Consumer Marketing Roundup: April 23, 2019
4 Trends from the Restaurant Leadership Conference
We weren't there, but Peter Romeo from Restaurant Business was and shared his observations in an article earlier this month, listing the following four takeaways about upcoming trends in the restaurant industry. (Note: While the reporting is his, many of the conclusions and speculations are ours.)
- 3rd-party delivery commissions are falling
"In the scramble to sign up restaurants in every nook and cranny of the country, the big third-party delivery services are realizing they won't get to 100% coverage if they insist on keeping 20% to 30% of a delivery ticket," he wrote. What this means for franchise brands is that the large delivery services are more willing to work with restaurants, making their percentage take a smaller bite from franchisees' bottom line.
- Kitchens are growing, seating is shrinking
Delivery and off-premise business continues to rise (for now and the foreseeable future, though there must be a limit, barring 3-D food printing). Combine that with the trend of open kitchens so customers can see their food being prepared, and it's changing thinking about restaurant footprints and space allocation, as well as the unit economics and employment picture.
- Technology is having a huge effect
(We knew that!) Romeo reported that A&W CEO Kevin Bazner "joked from the stage that the options available to operators like himself had likely increased in the minute it took him to walk from behind the curtain. But operators needn't and probably shouldn't move that fast in embracing it, he and others stressed." So while you can't ignore the impact of technology in restaurant operations (and profitability), the collective advice was to think it through and tread carefully -- especially when introducing it across the franchise system. (Note: Bazner will be profiled in the Q2 of Franchise Update magazine in late May/early June.)
- Non-meat offerings are multiplying
Impossible! Burger, that is. After seeing the plant-based burger in independent restaurants, followed by its introduction at White Castle, Burger King has made the leap into non-meat, all part of a trend of catering to "flexitarians" as U.S. consumers eat less beef. Bazner, reported Romeo, said A&W is now experimenting with a plant-based burger too.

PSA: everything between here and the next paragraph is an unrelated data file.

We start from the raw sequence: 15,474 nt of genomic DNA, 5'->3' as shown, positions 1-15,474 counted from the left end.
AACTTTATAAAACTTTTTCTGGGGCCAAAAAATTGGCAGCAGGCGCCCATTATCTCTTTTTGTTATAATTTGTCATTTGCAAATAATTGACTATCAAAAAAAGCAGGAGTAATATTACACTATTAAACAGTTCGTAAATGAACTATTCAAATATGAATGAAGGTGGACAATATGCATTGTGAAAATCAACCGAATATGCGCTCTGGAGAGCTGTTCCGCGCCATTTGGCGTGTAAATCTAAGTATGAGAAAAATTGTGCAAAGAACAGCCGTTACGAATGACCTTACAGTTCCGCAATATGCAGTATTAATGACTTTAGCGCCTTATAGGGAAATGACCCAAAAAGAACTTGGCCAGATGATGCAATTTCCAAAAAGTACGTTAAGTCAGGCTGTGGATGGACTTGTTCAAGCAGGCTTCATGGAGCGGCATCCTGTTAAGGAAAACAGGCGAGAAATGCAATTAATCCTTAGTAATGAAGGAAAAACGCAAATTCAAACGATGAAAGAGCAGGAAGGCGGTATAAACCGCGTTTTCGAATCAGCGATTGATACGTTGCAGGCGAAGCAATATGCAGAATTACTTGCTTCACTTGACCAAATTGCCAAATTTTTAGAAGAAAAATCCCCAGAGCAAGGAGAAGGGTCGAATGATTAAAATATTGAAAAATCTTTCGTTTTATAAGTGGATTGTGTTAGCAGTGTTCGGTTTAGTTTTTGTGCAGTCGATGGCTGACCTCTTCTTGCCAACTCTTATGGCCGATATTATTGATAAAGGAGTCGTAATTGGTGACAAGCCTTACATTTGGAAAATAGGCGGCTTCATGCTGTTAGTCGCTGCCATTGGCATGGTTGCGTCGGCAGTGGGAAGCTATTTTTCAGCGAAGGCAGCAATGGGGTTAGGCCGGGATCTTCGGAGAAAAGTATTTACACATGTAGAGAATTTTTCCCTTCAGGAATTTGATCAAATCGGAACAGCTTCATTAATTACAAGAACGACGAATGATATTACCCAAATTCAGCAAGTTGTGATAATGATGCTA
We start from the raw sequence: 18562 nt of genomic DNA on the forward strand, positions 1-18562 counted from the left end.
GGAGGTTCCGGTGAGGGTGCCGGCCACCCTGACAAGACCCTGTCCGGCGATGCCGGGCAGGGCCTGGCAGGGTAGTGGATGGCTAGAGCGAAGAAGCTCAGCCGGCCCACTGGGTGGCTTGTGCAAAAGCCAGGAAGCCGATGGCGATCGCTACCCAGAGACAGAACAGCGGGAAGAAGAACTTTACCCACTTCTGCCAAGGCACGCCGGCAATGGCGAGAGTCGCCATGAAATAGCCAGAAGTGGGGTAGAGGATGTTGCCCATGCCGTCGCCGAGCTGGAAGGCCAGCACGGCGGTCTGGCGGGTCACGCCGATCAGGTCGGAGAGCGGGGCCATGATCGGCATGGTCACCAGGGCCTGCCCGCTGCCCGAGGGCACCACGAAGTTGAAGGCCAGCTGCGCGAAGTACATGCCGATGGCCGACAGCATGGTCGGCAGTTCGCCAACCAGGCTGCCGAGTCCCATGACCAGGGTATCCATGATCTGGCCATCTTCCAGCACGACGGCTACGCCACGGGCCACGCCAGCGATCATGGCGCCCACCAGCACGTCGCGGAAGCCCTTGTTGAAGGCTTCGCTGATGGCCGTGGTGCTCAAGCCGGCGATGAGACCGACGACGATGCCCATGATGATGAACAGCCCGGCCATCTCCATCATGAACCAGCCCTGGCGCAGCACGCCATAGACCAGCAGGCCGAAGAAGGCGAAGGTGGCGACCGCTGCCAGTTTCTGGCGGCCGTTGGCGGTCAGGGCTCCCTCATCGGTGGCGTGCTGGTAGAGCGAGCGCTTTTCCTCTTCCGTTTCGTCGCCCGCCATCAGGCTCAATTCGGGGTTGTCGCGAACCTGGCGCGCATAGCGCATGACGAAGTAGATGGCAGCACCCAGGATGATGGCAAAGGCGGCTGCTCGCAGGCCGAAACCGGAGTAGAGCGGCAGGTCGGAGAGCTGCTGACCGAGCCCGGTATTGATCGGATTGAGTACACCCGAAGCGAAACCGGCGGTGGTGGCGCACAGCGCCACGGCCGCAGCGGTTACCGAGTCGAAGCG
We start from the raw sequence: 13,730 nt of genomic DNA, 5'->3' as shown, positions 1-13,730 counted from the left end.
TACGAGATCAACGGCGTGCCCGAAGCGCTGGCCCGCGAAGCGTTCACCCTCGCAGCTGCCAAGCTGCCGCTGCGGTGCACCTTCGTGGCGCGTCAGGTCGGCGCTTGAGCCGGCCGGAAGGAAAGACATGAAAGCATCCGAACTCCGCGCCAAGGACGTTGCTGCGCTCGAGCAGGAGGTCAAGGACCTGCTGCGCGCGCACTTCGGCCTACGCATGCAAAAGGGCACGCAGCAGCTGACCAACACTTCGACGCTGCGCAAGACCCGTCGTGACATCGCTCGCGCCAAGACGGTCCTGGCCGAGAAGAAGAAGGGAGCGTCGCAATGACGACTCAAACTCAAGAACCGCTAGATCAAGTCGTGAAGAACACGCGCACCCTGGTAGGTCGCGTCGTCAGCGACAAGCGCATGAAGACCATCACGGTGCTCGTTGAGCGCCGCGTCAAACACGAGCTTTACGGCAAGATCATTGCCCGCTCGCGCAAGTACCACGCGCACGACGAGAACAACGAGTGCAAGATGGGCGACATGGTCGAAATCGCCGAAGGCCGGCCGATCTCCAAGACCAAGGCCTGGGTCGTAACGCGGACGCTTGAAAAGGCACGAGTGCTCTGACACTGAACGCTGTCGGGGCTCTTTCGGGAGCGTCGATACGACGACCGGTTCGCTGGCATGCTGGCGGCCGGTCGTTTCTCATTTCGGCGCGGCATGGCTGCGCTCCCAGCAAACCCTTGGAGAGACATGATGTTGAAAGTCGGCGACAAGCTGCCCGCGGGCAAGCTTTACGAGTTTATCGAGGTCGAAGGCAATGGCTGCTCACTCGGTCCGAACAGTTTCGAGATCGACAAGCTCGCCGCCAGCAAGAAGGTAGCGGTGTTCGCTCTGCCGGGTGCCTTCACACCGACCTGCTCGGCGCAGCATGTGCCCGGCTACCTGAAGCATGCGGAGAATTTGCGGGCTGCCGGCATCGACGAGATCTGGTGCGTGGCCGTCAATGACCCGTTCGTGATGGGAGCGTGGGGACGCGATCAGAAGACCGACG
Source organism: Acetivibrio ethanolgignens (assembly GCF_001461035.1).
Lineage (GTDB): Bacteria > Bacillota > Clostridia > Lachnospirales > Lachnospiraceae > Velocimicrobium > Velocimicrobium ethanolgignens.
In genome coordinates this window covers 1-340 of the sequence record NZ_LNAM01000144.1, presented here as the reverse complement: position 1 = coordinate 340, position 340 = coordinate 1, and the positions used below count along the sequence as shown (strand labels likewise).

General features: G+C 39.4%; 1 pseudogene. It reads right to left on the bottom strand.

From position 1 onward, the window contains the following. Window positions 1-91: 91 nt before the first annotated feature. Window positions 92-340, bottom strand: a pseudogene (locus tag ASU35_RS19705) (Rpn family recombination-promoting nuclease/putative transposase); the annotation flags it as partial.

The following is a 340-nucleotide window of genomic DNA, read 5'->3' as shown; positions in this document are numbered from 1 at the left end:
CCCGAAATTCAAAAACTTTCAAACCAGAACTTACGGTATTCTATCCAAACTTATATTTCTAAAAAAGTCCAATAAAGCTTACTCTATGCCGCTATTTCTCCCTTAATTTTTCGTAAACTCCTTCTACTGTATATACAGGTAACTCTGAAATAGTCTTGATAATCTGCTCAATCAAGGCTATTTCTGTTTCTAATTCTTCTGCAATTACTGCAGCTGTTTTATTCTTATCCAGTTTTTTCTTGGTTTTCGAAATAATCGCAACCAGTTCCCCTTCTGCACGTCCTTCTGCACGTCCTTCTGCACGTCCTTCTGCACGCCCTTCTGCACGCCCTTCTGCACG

5 Social Media Platforms Likely To Influence Online Marketing in 2019
In the fast-moving world of social media marketing, everyone has an opinion and no one really can predict what's hot and what's not down the road. But every little clue can help franchise consumer marketing pros make decisions about which channels to focus on, budget for, and try to maximize in terms of their goals. In an article on MarTech Advisor, Russ Powell, head of marketing at U.K. search marketing agency Red Hot Penny, submits these 5 platforms as the ones to watch this year. More information on each is available in the article.
- Tik Tok - He says China's short-form video app has more than 800 million users and has been testing ads in the U.S. and U.K. with four ad formats.
- Twitch - Powell says this digital video streaming site, which has been around since 2011, is the place to be for marketers looking to reach fans of the growing e-sports market, as well as gamers.
- Waze - Yes, the onboard talking GPS app that tells you where to make the next turn and how many minutes to your destination. Powell says Waze also currently offers four different types of ads, and that it's "ideal for marketers and food and beverage or travel and leisure brands."
- Vero - No ads, but, says Powell, "Marketers may think there's nothing here for them, but brands can set up profiles and engage with followers organically. As users become frustrated with ads on other platforms and look for alternatives, Vero could be a great place to engage with people naturally.
- WhatsApp - Yes, we all know this one! However, Powell notes, "with the integration of Facebook, Instagram, and WhatsApp, it's worth mentioning the impending introduction of ads." And, he adds, "there are a number of brands already using WhatsApp to great effect."
Hold That "Please Hold" Message Please!
No one likes being put on hold. You'd think after all these years that companies would realize that -- along with a couple of other things about what happens when consumers call them. Long waits mean hang-ups and a lost opportunity to make a customer feel they matter. Endless repetition of "Your call is important to us and will be answered in the order it was received" is not only obvious, it's inconsiderate. After all, while on hold people can get some work or reading done, which isn't easy when banal messages repeat endlessly every 30 seconds. Or a recording tells you how great the company is while you wait. Or tries to sell you something you don't want. Or tells you to visit their website, which you've already done, thank you, which is why you called! Nothing new here, other than companies continuing to needlessly alienate consumers when they could be building loyalty. A survey report from Clutch, a B2B research, ratings, and reviews platform, surveyed 501 people who called a business more than 3 times in the past 6 months. Lots of good data there for marketers! Find out what Clutch learned here, in the complete report.
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